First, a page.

How Do You Know if God Spoke?
How Do You Know if God Spoke?
The expression “God spoke to me” is becoming more and more prevalent among many. Years ago, such an expression would have been associated with persons in the church; however, it has become the language of those who lay no claim to regular church attendance or being committed Christians. How can we know if God really spoke to a person?
By that (subjective truth or personal experience) I am advocating that a person’s claim to God speaking to him or her cannot be dismissed, as there are many occasions in the Bible where God spoke to individuals. And He did this in various ways, without regard for nationality, gender, education or religion. It is God’s prerogative to choose whomsoever He wishes as He is God, and His wisdom is not to be questioned. Notwithstanding that –Is it not possible to scrutinize such a claim of God speaking to someone? After all, with so many saying so and with apparent conflicting messages, how may we know for a certainty?
God’s Speaking Will Not Conflict with His Word
Years ago, a church sister shared that a person needed a definite amount of cash, and he said that he was impressed by God to “play a certain number” (a form of local gambling). Reportedly, the number fell and the exact amount needed was realized. How do we reconcile that? One can reason that God would not in His word advocate hard work, integrity and honesty, and then turn around and encourage chance, or gambling through dream or direct encounter. Of course, one may challenge that answer by referencing the example of Abraham and Isaac. Did not God say, “Thou shalt not kill?” Also, didn’t God say that a great nation would come through Isaac? And yet He (God) required Abraham to slay his son, Isaac, who had no children at that time. Was God going against what He had established? Was He not contradicting Himself? The context of Genesis 22 explains and clarifies the apparent contradiction–for in verse 1 it states that God was testing Abraham. So one can deduce that God will not tell one to divorce a spouse on grounds other than what scriptures contain. God will not tell a person to steal when His Word says otherwise.
What About Dreams?
The same principle applies to dreams and visions. They must line up with the Word, or we could have persons giving their dreams as a basis for belief or warning and claiming divine authority. Notwithstanding the promise of the Old Testament prophet (Joel 2:28-32), that God will pour out His Spirit on all flesh, and they shall dream dreams, etc., we should be careful not to dismiss and /or be gullible to accept without seeking to test or examine the dream or vision. In the New Testament, in 1 John 4:1-3, we are admonished to “test the spirits.” While a dream may be God sent, it may be only for the individual or a group of persons. It requires that we examine everything.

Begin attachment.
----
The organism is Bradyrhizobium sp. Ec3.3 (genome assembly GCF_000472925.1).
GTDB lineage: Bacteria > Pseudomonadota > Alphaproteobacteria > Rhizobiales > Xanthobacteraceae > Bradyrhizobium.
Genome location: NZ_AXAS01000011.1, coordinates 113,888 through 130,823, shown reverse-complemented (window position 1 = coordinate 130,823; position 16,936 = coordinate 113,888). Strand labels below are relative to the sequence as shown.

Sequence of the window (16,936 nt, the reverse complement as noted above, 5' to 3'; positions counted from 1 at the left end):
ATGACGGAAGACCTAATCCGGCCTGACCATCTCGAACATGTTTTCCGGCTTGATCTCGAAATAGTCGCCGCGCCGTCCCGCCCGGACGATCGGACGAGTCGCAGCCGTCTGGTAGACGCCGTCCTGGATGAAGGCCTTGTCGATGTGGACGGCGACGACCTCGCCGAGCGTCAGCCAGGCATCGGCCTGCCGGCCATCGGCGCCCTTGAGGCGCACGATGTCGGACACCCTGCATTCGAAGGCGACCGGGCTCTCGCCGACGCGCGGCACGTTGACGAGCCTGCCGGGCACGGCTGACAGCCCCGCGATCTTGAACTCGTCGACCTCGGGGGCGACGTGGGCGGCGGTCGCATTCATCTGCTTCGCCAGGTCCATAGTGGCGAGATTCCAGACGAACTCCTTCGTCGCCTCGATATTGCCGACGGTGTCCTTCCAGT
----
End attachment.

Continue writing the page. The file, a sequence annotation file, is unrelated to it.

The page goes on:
Whatever the intent, we may note that a dream or the expression, “God told me so,” is not to replace or take precedence over the written word. A classical example is found in 2 Peter 1:16-21. There you will discover that Peter referred to an eyewitness account experienced by James, John and himself. He writes, “For we did not follow cunningly devised fables when we made known to you the power and coming of our Lord Jesus Christ, but were eyewitnesses of His majesty” (2Pet. 1:16, NKJV). Now in our day and age, within the judicial system, an eyewitness’ account counts for something, as one can say, “I saw it with my own eyes.” Or “I heard it with my own ears.” Against such Peter argues for that which is better and more authoritative; “and what is that?” you ask. As noted in verse 19, “We have a more sure word of prophecy” (KJV). The Bible is God’s word to us containing His will and instructions for mankind. It is not subjective, for Peter says, “no prophecy of Scripture is of any private interpretation” (2Pet.1:20, NKJV). The Bible is God’s truth! Inspired writer Ellen White observes: “The Bible is the most ancient and the most comprehensive history that men possess. It came fresh from the fountain of eternal truth, and throughout the ages a divine hand has preserved its purity. It lights up the far-distant past, where human research in vain seeks to penetrate” (Ed 173.1). Essentially, the Bible is our sure and most reliable guide, as it is “a lamp to [our] feet, and a light unto [our] path” (Psalm 119:105).